THE green light has been given to a massive new $12bn rail project in Sydney which the NSW Government has said “will rival any megaproject across the globe”.
But critics have dubbed it an “ill-conceived agenda to rip up our public rail network” from a Government dazzled by megaprojects rather than meeting the transport needs of commuters.
Scores of buildings in Sydney’s CBD, some as high as 22 stories, are now almost certain to be ripped down following planning approval being given for a 15.5km line linking Chatswood, on the North Shore, to Sydenham, in the Inner West.
The new line will be the first railway to dive under Sydney Harbour and will include six wholly new stations at Crows Nest, Victoria Cross in North Sydney, Barangaroo, Martin Place, Pitt St, and Waterloo and a connection at Central. It will link a currently under construction line in north west Sydney with the city’s south and south west.
Minister for Transport and Infrastructure Andrew Constance welcomed the tick of approval.
“This is an unprecedented boost to rail capacity for our great city, he said on Tuesday. “The scale of this project will rival any megaproject across the globe, and today marks the start of even more grunt work.”
Construction sites will be established in the Sydney CBD this year with five tunnel boring machines carving out the new twin tunnels.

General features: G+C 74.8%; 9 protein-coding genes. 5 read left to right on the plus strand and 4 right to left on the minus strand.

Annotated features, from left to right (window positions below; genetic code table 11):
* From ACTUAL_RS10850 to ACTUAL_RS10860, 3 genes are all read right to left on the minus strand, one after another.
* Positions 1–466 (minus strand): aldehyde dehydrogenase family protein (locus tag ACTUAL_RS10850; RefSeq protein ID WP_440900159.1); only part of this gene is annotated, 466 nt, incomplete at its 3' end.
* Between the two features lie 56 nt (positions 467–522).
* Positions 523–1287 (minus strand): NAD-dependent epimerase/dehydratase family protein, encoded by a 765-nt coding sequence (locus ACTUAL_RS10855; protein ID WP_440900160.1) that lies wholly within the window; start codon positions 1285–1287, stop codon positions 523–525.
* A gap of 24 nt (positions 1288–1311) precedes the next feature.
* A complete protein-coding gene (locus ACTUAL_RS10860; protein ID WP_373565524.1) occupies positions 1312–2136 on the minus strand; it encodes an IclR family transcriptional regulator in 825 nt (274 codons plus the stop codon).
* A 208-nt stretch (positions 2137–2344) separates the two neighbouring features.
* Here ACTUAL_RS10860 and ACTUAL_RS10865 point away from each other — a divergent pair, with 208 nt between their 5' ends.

When complete, Metro trains will run every two minutes in each direction under the Sydney CBD and 31 metro stations from Rouse Hill to Bankstown.
But Greens NSW MP and Transport spokeswoman Dr Mehreen Faruqi told news.com.au the Government would do better to investing in improving the existing network to reduce travel times.
“The NSW government is steamrollering ahead with its unscrutinised, ill-conceived agenda to rip up our public rail network and replace it with a privately-operated, lower capacity metro which barely expands public transport access,” she said.
“Instead of investing the $12bn in expanding public transport to underserved areas like Western Sydney, Stage two of the Sydney Metro mostly replaces existing lines and builds stations in the North Shore and City that are already well serviced.
“The Transport Minister is more interested in winning the contests of ‘megaprojects’ than actually meeting the transport needs of the people of NSW.”
Dr Faruqi also criticised the new line for being designed for single decker trains ensuring it is inoperable with rest of the network.
Deputy Opposition Leader and Shadow Planning Minister Michael Daley said he had no faith the project would remain within budget.
“The Baird Government does not have a good track record of procuring and delivering infrastructure that is value for money and fully transparent for the people of NSW.”
He said no proper case had been made for the Sydney Metro and the decision to proceed was taken “behind closed doors”.
In May 2015, NSW Premier Mike Baird revealed the cost of the new CBD link and the conversion of a rail line in Sydney’s south west, as part of the wider Sydney Metro project, had risen from around $9b to around 12bn.